ADDICTION AND DRUG SENSITIZATION(ADS)

Live Well: A Recovery Model for Addiction Management



Sandra Rasmussen1*


1Department of psychology, lecturer, Walden University, Private addiction practitioner, Williamsburg, VA, USA

*Corresponding Author:Dr. Sandra Rasmussen, Department of psychology, lecturer, Walden University, Private addiction practitioner, Williamsburg, VA, USA, Tel:866-492-5336;; Fax:866-492-5336;; E-mail:sandra.rasmussen@waldenu.edu


Citation:Sandra Rasmussen (2016) Live Well: A Recovery Model for Addiction Management. Addict drug sensitize 1:103.


Copyright:© 2016 Sandra Rasmussen, et al. This is an open-access article distributed under the terms of the Creative Commons Attribution License, which permits unrestricted use, distribution, and reproduction in any medium, provided the original author and source are credited


Received date:October 19, 2016; Accepted date:November 04, 2016; Published date:November 07, 2016


Abstract

Addiction is a primary, chronic disease of brain reward, motivation, memory, and related circuitry, characterized by craving, loss of control, physical dependence, and tolerance. Genetics, together with bio-psycho-social -spiritual factors, account for the likelihood a person will develop an addiction or related disorder. Relapse happens: a return to drinking, using, other addictive behavior, or an increase in harm from addiction. Yet, recovery is an idea whose time has come. Recovery is a different, better way of life with purpose and meaning. We believe people can learn to manage addiction. This article describes Recovery Model to Live Well with addiction: more specifically, how to maintain change, reduce risks for relapse, prevent relapse, develop a recovery lifestyle, confront relapse, aa way maintain change (abstinence or harm reduction), reduce risks for relapse, prevent relapse, develop a recovery lifestyle, confront relapse when necessary, and achieve well-being. Current research, recognized theories, evidence-based practice, and the lived experiences of hundreds of people in recovery ground and guide the Model.


Addiction

Addiction is a broad, evolving construct that reflects a persistent, recurrent, maladaptive pattern of substance use, gambling, or other behavior that results in adverse consequences for self and others and can lead to clinically significant distress, marked impairment, or death. Substance use includes many legal products such alcohol, nicotine, prescription medications, over-the-counter (OTC) drugs, as well as a host of herbal and natural products that have brain altering properties. Marijuana, cocaine, methamphetamine, heroin, and “designer” drugs make up popular illicit drugs. Many household products like solvents, sprays, or glue have psychoactive effects, especially when inhaled.


Definitions of addiction are descriptive, diagnostic, and research-based. Many people in recovery, together with addiction professionals, consider addiction as a bio-psycho-social disorder; Howard J. Shaffer, a recognized addiction scholar, describes an addiction syndrome. The American Psychiatric Association and the World Health Organization offer diagnostic definitions respectively in the Diagnostic and Statistical Manual of Mental Disorders (DSM) and the International Classification of Diseases (ICD). Increasingly, definitions of addiction reflect basic research, for example the work of the National Institute on Alcohol Abuse and Alcoholism (NIAAA) and the National Institute of Drug Abuse (NIDA), as well as the genetic research of Kenneth Blum and colleagues and the idea of a reward deficiency syndrome (RDS). The American Society of Addiction Medicine (ASAM) defines addiction as a brain-based chronic disease.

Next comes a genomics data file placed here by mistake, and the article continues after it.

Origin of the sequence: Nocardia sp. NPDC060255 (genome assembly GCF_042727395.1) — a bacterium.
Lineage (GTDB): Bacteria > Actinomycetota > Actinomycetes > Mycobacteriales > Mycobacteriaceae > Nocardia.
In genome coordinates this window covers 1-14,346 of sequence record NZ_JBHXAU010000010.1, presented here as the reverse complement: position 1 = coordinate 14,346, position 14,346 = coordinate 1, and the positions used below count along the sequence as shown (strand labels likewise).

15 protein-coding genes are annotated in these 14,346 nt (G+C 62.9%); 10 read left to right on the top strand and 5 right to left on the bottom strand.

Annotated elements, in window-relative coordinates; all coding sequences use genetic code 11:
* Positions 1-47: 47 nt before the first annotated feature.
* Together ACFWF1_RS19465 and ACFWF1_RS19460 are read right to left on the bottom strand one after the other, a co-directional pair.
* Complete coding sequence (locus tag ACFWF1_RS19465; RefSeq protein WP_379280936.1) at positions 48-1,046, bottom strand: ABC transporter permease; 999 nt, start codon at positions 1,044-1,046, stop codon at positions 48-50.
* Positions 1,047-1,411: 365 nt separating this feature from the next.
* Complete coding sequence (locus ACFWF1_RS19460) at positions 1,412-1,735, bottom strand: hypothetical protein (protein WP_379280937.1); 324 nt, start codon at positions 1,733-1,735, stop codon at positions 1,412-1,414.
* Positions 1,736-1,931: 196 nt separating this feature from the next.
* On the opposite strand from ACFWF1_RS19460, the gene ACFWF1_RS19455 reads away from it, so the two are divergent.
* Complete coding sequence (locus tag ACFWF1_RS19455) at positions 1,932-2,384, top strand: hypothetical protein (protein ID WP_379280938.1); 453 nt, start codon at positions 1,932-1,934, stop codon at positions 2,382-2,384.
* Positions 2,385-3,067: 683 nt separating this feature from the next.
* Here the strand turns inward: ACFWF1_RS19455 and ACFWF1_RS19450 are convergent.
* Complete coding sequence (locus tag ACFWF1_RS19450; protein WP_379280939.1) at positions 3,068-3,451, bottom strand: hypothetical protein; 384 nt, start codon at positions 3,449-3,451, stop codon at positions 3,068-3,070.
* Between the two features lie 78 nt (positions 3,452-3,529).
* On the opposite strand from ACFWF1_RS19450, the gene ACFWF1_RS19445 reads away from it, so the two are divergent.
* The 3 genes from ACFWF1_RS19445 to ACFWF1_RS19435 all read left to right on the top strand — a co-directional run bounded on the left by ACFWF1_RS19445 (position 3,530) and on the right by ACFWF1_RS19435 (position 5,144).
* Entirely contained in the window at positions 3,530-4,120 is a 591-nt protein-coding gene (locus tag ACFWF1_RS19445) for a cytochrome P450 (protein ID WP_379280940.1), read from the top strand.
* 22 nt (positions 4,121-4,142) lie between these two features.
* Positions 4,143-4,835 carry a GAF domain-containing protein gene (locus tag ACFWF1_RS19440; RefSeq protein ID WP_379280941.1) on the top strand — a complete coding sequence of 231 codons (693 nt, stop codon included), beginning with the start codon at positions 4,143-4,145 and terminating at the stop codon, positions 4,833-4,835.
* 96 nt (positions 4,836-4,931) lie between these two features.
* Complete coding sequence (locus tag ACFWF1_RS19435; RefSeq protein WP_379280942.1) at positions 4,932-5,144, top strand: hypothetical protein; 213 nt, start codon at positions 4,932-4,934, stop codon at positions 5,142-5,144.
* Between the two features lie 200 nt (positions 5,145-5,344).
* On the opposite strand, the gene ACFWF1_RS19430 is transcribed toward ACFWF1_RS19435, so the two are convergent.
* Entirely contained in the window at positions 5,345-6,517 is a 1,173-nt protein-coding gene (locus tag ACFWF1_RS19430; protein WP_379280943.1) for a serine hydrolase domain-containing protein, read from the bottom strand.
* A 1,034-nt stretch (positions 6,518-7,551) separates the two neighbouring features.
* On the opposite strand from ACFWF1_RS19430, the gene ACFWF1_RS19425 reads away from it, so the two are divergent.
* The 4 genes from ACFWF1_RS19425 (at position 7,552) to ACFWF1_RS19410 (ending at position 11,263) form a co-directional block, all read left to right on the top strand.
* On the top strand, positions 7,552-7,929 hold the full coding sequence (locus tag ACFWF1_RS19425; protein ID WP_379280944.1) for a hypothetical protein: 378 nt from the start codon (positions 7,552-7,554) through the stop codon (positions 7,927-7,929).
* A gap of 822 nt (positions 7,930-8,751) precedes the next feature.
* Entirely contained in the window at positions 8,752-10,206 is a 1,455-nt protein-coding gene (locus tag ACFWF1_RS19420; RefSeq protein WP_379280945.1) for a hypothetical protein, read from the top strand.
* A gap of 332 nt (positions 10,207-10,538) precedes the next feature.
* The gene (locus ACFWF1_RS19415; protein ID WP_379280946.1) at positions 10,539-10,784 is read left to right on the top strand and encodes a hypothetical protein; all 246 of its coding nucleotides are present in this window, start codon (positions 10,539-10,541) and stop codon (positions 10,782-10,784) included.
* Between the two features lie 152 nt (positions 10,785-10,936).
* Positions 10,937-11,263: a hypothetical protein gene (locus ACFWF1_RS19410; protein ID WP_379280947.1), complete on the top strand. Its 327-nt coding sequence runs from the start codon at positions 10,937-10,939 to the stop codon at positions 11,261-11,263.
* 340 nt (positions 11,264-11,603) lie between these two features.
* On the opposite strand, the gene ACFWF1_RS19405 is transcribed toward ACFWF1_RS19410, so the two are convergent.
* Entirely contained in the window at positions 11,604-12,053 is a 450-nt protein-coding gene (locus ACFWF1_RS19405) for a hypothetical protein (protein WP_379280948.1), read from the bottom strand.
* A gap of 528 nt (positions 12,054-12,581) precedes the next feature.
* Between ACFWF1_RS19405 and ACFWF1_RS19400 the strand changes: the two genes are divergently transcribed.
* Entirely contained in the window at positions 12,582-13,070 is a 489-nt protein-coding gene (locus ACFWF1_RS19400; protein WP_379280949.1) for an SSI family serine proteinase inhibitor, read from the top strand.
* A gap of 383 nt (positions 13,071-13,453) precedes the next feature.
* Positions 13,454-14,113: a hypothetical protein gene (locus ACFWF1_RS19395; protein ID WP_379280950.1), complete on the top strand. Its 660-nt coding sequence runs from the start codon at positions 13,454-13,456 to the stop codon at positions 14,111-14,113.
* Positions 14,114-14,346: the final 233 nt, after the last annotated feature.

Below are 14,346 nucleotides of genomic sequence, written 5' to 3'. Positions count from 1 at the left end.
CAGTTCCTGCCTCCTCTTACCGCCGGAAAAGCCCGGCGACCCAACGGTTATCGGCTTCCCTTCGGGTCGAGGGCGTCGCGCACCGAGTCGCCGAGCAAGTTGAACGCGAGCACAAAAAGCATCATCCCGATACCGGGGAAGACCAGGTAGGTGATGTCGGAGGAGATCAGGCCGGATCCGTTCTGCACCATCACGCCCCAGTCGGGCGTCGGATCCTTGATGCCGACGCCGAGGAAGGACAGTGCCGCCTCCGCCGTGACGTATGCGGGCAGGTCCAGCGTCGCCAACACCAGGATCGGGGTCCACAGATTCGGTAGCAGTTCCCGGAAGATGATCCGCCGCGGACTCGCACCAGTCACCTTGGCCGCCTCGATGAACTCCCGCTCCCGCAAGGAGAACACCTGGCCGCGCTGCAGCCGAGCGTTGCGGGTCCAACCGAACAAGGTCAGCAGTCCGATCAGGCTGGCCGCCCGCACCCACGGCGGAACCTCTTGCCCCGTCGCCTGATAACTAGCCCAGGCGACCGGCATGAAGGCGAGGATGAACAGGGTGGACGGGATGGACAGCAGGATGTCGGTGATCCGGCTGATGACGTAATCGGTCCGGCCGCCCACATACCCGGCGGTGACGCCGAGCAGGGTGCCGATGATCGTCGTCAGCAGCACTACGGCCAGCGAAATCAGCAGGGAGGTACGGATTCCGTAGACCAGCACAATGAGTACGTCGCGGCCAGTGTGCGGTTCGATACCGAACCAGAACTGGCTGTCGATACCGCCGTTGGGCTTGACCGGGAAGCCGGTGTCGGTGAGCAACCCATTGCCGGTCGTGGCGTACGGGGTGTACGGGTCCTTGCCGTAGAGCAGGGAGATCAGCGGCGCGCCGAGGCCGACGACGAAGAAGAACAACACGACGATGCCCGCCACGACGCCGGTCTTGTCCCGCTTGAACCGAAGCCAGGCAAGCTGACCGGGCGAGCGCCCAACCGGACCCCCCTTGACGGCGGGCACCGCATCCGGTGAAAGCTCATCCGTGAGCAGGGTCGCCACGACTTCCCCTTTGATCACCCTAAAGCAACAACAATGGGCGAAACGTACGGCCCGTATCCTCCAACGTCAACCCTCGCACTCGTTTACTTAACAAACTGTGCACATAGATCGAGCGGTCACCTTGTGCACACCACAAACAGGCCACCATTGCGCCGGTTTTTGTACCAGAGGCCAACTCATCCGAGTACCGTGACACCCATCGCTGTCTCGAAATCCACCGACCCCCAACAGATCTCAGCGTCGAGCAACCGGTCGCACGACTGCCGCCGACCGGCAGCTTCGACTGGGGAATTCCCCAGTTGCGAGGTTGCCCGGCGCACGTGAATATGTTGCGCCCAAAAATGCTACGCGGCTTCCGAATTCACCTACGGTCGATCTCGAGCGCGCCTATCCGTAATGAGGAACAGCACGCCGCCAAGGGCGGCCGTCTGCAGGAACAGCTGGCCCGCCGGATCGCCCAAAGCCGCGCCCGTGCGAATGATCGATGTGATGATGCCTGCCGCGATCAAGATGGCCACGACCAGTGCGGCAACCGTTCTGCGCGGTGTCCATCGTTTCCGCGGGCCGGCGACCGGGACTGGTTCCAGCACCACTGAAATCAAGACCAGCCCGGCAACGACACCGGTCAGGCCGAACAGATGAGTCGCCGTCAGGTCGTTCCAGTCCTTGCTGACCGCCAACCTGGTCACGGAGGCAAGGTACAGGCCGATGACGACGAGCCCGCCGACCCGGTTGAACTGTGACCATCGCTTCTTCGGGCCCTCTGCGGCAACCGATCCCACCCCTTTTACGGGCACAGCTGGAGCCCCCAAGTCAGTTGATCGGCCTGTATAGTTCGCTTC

According to ASAM

Addiction is characterized by a. inability to consistently abstain; b. impairment in behavioral control; c. craving or increased “hunger” for drugs or rewarding experiences; d. diminished recognition of significant problems with one’s behaviors and interpersonal relationships; and e. a dysfunctional emotional response.


The diagnoses substance abuse and substance dependence used by the DSM-IV-TR reflect addiction severity. In the DSM-5, clinicians specify mild, moderate, or severe to describe current addiction severity. Treatment recommendations are based on addiction severity. Today, many addiction professionals [1]. ASAM-3 suggests six dimensions for a holistic, bio-psycho-social assessment and treatment planning. This Recovery Model considers addiction severity as mild, moderate, or severe and treatment intensity as low, medium, or high.


Recovery

Recovery is a different, better way of life with purpose and meaning. Three major initiatives influence current concepts of addiction: the concept of recovery proposed by the New Freedom Commission on Mental Health, the definition of recovery promulgated by the Substance Abuse and Mental Health Services Administration (SAMHSA), the Recovery Bill of Rights advanced by Faces and Voices of Recovery.


Influenced in part by the philosophy of Alcoholics Anonymous and social movements of the 60s and 70s, the New Freedom Commission on Mental Health established by President George W. Bush proposed a shift from the traditional medical psychiatric model of care toward the concept of recovery. The report, [2], boldly recommended recovery from mental illness as the expected goal of this transformed system of care. Recovery refers to the process in which people are able to live, work, learn and participate fully in their communities. For some individuals, recovery is the ability to live a fulfilling and productive life despite a disability. For others, recovery implies the reduction or complete remission of symptoms. Science has shown that having hope plays an integral role in an individual’s recovery [3].